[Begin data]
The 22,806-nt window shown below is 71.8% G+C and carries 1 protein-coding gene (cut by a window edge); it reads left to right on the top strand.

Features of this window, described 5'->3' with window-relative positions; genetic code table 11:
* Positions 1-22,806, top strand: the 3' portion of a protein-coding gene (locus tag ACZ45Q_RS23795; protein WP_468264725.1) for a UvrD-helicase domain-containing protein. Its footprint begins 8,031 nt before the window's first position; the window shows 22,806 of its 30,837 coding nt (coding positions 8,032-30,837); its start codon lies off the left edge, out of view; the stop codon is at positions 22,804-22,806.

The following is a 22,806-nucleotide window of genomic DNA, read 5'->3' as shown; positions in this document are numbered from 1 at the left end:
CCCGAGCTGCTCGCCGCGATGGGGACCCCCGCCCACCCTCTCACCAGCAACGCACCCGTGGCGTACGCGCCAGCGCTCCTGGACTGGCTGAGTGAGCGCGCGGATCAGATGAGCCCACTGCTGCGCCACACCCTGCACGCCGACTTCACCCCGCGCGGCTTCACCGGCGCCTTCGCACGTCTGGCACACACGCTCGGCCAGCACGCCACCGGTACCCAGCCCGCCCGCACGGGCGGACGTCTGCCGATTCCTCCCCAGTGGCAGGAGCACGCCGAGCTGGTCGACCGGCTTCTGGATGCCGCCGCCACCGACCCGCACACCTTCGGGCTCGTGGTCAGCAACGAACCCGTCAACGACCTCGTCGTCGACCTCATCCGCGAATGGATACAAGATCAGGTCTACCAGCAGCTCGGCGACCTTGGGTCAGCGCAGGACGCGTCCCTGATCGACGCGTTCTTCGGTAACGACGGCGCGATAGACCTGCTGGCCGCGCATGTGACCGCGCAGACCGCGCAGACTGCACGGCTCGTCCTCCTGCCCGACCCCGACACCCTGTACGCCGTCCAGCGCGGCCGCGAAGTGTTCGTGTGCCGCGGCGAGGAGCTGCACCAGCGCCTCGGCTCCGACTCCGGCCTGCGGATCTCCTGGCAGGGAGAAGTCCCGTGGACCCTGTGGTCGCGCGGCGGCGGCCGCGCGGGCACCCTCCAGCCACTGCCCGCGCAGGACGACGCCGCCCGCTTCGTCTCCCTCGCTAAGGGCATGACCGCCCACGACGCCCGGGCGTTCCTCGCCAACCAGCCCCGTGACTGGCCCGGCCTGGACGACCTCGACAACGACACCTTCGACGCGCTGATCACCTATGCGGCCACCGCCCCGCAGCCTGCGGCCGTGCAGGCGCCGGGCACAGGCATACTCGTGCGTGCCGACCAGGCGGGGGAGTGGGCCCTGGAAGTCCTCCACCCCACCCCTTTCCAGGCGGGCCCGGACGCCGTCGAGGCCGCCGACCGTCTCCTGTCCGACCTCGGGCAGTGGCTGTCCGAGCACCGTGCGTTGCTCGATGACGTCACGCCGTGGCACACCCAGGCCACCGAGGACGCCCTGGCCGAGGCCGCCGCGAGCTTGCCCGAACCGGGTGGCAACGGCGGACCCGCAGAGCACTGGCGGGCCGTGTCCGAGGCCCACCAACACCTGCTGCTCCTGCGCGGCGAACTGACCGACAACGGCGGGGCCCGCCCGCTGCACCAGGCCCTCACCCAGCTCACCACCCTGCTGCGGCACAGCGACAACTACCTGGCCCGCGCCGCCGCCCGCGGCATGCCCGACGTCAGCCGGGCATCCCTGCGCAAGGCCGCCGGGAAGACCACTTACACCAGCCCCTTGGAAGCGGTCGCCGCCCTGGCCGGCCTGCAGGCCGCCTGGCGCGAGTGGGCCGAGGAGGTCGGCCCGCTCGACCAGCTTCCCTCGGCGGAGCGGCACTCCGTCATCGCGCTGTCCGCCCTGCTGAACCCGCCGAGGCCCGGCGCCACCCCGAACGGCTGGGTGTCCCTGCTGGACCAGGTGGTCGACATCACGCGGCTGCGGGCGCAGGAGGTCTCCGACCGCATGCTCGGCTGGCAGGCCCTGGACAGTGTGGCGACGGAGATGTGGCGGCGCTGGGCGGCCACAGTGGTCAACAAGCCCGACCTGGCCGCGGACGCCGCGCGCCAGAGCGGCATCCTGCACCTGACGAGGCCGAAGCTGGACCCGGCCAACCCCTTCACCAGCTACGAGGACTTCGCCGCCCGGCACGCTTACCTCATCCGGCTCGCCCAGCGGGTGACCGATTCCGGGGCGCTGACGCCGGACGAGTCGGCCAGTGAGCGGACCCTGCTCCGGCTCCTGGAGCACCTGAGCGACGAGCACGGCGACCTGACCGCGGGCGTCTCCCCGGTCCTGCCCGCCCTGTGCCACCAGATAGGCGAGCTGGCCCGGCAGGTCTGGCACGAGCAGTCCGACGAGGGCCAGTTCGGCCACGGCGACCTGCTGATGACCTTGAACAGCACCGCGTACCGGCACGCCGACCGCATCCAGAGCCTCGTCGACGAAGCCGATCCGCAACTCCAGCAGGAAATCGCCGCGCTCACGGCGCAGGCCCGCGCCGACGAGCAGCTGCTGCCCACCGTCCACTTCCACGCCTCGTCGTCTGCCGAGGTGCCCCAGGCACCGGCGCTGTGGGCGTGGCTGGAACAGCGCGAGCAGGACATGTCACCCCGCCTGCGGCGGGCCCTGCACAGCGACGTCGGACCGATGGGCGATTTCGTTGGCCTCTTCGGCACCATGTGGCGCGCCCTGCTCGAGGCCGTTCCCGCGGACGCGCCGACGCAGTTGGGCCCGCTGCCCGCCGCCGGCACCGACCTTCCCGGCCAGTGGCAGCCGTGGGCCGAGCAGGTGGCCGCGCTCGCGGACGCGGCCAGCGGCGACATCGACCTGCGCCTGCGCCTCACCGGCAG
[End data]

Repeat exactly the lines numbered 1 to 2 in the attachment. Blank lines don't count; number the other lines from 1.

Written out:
The 22,806-nt window shown below is 71.8% G+C and carries 1 protein-coding gene (cut by a window edge); it reads left to right on the top strand.

Features of this window, described 5'->3' with window-relative positions; genetic code table 11: